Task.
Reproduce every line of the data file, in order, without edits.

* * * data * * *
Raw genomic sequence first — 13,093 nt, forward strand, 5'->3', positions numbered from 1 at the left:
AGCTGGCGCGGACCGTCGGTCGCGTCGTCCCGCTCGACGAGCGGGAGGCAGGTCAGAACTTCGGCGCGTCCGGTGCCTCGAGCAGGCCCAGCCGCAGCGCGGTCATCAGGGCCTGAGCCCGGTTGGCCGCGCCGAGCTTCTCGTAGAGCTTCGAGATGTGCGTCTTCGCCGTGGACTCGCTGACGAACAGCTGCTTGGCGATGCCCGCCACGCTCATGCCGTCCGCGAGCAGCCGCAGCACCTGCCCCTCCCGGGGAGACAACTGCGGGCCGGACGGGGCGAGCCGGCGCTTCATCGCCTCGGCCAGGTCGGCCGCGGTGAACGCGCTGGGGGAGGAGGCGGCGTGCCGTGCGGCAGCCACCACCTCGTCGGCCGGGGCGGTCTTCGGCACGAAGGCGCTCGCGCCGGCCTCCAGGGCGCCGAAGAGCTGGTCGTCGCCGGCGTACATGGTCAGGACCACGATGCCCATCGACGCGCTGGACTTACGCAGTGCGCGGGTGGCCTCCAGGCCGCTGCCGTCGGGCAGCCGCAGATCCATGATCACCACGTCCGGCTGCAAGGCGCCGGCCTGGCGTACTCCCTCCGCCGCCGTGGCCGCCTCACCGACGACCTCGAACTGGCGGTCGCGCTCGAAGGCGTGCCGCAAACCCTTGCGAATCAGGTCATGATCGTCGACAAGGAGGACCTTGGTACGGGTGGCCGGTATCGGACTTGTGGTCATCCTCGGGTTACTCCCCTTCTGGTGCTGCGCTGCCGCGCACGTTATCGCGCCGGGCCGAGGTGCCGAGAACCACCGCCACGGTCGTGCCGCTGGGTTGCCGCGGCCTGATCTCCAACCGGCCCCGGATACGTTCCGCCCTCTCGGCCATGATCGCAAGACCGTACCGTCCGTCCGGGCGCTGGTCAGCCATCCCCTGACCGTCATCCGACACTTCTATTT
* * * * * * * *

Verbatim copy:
Raw genomic sequence first — 13,093 nt, forward strand, 5'->3', positions numbered from 1 at the left:
AGCTGGCGCGGACCGTCGGTCGCGTCGTCCCGCTCGACGAGCGGGAGGCAGGTCAGAACTTCGGCGCGTCCGGTGCCTCGAGCAGGCCCAGCCGCAGCGCGGTCATCAGGGCCTGAGCCCGGTTGGCCGCGCCGAGCTTCTCGTAGAGCTTCGAGATGTGCGTCTTCGCCGTGGACTCGCTGACGAACAGCTGCTTGGCGATGCCCGCCACGCTCATGCCGTCCGCGAGCAGCCGCAGCACCTGCCCCTCCCGGGGAGACAACTGCGGGCCGGACGGGGCGAGCCGGCGCTTCATCGCCTCGGCCAGGTCGGCCGCGGTGAACGCGCTGGGGGAGGAGGCGGCGTGCCGTGCGGCAGCCACCACCTCGTCGGCCGGGGCGGTCTTCGGCACGAAGGCGCTCGCGCCGGCCTCCAGGGCGCCGAAGAGCTGGTCGTCGCCGGCGTACATGGTCAGGACCACGATGCCCATCGACGCGCTGGACTTACGCAGTGCGCGGGTGGCCTCCAGGCCGCTGCCGTCGGGCAGCCGCAGATCCATGATCACCACGTCCGGCTGCAAGGCGCCGGCCTGGCGTACTCCCTCCGCCGCCGTGGCCGCCTCACCGACGACCTCGAACTGGCGGTCGCGCTCGAAGGCGTGCCGCAAACCCTTGCGAATCAGGTCATGATCGTCGACAAGGAGGACCTTGGTACGGGTGGCCGGTATCGGACTTGTGGTCATCCTCGGGTTACTCCCCTTCTGGTGCTGCGCTGCCGCGCACGTTATCGCGCCGGGCCGAGGTGCCGAGAACCACCGCCACGGTCGTGCCGCTGGGTTGCCGCGGCCTGATCTCCAACCGGCCCCGGATACGTTCCGCCCTCTCGGCCATGATCGCAAGACCGTACCGTCCGTCCGGGCGCTGGTCAGCCATCCCCTGACCGTCATCCGACACTTCTATTT